Pack & Draught Horse & Donkey

Pack & Draught Horse & Donkey

The relationship of easy familiarity and mutual confidence that characterises modern natural horsemanship was also the case in the best of traditional farming all over the world: owners trusted, and were trusted by, their beasts of burden, tillage or transport (donkeys, mules, horses, oxen, buffaloes, camels, llamas, goats).

Traditionally, horses worked nearly every day and often they learned their trade alongside their mother or another experienced horse. Today, the majority of horses are used only when their owners have free time, typically once a week, making it difficult for the horse to get back into work each time. In driving, there is the added difficulty of contact being restricted to reins and voice only.

Nonetheless, if the horse is well used to groundwork with long reins, not only will he be better prepared for riding, it will be easier for him to adapt to traction - tillage, skidding lumber, drawing cart or carriage.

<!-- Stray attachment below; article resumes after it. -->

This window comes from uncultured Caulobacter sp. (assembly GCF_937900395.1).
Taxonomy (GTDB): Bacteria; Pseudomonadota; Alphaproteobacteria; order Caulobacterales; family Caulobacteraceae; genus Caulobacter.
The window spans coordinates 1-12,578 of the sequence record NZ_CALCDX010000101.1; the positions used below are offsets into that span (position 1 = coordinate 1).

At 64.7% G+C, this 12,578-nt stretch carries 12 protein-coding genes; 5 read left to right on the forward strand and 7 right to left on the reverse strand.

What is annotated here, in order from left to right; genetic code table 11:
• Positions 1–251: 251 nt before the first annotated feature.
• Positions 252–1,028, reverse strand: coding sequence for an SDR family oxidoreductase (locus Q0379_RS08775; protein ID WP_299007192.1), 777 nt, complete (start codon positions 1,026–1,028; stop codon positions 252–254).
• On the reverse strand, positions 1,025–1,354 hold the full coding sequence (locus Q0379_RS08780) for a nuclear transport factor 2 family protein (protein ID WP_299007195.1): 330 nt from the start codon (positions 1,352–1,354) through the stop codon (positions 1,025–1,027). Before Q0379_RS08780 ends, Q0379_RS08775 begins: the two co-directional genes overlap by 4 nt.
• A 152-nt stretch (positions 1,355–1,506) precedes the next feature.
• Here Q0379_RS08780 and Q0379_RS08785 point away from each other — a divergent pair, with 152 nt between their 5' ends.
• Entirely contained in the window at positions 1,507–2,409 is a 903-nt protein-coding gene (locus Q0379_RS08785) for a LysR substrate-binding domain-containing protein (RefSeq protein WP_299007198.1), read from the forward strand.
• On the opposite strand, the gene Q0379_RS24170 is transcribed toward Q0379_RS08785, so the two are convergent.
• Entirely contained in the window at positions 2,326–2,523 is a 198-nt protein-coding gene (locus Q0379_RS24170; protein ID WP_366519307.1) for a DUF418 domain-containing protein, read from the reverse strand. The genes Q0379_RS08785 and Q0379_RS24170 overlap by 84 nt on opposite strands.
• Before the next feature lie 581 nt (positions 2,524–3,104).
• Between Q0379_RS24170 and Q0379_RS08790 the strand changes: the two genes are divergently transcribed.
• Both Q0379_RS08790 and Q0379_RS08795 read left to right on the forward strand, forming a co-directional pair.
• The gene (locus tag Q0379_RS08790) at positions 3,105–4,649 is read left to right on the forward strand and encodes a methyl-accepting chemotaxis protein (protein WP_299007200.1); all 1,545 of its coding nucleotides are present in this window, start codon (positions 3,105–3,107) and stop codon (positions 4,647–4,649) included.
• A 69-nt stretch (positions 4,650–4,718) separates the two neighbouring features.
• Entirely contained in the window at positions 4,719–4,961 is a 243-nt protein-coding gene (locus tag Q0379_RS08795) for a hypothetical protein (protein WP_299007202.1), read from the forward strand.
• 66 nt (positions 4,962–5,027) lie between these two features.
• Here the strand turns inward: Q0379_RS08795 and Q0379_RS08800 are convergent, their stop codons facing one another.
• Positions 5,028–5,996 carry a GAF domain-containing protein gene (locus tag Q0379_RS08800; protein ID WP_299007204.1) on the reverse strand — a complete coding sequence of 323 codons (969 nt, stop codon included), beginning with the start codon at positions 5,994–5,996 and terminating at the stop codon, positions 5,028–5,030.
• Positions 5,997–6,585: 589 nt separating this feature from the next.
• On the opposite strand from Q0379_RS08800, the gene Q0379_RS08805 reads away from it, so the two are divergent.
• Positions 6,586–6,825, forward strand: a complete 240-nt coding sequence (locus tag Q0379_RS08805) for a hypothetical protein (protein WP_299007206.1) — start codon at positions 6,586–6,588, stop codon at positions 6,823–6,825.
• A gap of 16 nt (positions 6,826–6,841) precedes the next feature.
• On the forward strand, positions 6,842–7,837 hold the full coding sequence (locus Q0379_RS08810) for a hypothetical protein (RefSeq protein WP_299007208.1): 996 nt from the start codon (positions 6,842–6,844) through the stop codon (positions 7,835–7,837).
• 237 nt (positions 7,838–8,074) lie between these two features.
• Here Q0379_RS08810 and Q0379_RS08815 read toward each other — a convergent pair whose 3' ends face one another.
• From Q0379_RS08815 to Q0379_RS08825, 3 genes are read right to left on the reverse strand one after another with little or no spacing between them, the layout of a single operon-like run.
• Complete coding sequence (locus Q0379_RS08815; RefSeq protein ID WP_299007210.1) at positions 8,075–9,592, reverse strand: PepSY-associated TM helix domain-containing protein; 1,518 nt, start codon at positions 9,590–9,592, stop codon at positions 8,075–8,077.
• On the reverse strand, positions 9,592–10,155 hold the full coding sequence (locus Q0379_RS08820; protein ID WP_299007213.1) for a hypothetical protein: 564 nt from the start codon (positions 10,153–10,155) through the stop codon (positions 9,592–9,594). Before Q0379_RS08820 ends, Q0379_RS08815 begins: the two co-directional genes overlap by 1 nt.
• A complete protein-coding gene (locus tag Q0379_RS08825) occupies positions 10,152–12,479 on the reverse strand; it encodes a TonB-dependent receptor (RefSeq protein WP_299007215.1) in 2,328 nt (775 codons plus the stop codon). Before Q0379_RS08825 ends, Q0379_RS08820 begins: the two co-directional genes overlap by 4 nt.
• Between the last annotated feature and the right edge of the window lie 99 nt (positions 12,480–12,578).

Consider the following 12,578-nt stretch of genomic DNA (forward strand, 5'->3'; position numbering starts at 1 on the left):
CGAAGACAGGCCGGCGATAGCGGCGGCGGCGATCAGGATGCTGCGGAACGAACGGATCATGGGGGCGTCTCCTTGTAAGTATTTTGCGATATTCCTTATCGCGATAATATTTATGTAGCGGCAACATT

Training for carrying loads, with some sort of packsaddle, is inherently less complex than training to draw. Perhaps the handler has more to learn here than the horse, donkey or mule, in mastering the fitting of the packsaddle and balancing the load.

In traditional farm horse and donkey training for riding and packing, it was common practice to gradually accustom the animal to having weight on his back, often starting with an empty flour sack, gradually adding sand, next introducing the saddle or packsaddle, then saddle and sack of sand, building weight steadily. At the same time as this paced training was going on, animal and owner were getting to know each other.

By applying knowledge gained from ethology and learning theory, we can compensate for our not having the necessary time for traditional training, especially by more effective communication thanks to a better understanding of the animal’s mind, ideally resulting in the animal being better accompanied in the learning process.

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